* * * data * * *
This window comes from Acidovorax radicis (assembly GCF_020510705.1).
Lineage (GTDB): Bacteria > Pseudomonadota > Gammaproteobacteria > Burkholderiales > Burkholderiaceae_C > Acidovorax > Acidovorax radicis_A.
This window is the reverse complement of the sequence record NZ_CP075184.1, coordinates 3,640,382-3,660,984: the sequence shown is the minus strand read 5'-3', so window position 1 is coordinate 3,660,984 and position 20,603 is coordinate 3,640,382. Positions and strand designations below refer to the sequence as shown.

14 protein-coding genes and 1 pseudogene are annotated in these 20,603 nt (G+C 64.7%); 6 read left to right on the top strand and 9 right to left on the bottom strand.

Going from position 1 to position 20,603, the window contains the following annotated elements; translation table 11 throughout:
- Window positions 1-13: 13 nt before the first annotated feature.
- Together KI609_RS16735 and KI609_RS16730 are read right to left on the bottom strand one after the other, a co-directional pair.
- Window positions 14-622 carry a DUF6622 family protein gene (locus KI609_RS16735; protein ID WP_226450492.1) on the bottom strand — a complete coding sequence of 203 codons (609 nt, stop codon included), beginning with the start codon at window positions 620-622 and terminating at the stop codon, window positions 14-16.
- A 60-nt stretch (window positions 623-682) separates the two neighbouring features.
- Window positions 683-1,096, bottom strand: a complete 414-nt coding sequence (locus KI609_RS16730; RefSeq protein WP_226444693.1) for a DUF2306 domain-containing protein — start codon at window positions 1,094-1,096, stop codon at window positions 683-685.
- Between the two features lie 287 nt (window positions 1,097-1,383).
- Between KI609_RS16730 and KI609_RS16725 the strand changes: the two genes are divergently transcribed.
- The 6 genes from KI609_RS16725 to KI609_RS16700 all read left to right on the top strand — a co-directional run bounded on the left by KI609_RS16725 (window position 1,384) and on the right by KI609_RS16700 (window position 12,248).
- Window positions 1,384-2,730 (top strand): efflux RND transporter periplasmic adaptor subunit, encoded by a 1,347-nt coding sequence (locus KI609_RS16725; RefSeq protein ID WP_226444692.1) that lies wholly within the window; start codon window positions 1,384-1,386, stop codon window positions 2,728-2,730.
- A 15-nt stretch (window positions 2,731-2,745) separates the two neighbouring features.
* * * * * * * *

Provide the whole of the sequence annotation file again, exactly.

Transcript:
This window comes from Acidovorax radicis (assembly GCF_020510705.1).
Lineage (GTDB): Bacteria > Pseudomonadota > Gammaproteobacteria > Burkholderiales > Burkholderiaceae_C > Acidovorax > Acidovorax radicis_A.
This window is the reverse complement of the sequence record NZ_CP075184.1, coordinates 3,640,382-3,660,984: the sequence shown is the minus strand read 5'-3', so window position 1 is coordinate 3,660,984 and position 20,603 is coordinate 3,640,382. Positions and strand designations below refer to the sequence as shown.

14 protein-coding genes and 1 pseudogene are annotated in these 20,603 nt (G+C 64.7%); 6 read left to right on the top strand and 9 right to left on the bottom strand.

Going from position 1 to position 20,603, the window contains the following annotated elements; translation table 11 throughout:
- Window positions 1-13: 13 nt before the first annotated feature.
- Together KI609_RS16735 and KI609_RS16730 are read right to left on the bottom strand one after the other, a co-directional pair.
- Window positions 14-622 carry a DUF6622 family protein gene (locus KI609_RS16735; protein ID WP_226450492.1) on the bottom strand — a complete coding sequence of 203 codons (609 nt, stop codon included), beginning with the start codon at window positions 620-622 and terminating at the stop codon, window positions 14-16.
- A 60-nt stretch (window positions 623-682) separates the two neighbouring features.
- Window positions 683-1,096, bottom strand: a complete 414-nt coding sequence (locus KI609_RS16730; RefSeq protein WP_226444693.1) for a DUF2306 domain-containing protein — start codon at window positions 1,094-1,096, stop codon at window positions 683-685.
- Between the two features lie 287 nt (window positions 1,097-1,383).
- Between KI609_RS16730 and KI609_RS16725 the strand changes: the two genes are divergently transcribed.
- The 6 genes from KI609_RS16725 to KI609_RS16700 all read left to right on the top strand — a co-directional run bounded on the left by KI609_RS16725 (window position 1,384) and on the right by KI609_RS16700 (window position 12,248).
- Window positions 1,384-2,730 (top strand): efflux RND transporter periplasmic adaptor subunit, encoded by a 1,347-nt coding sequence (locus KI609_RS16725; RefSeq protein ID WP_226444692.1) that lies wholly within the window; start codon window positions 1,384-1,386, stop codon window positions 2,728-2,730.
- A 15-nt stretch (window positions 2,731-2,745) separates the two neighbouring features.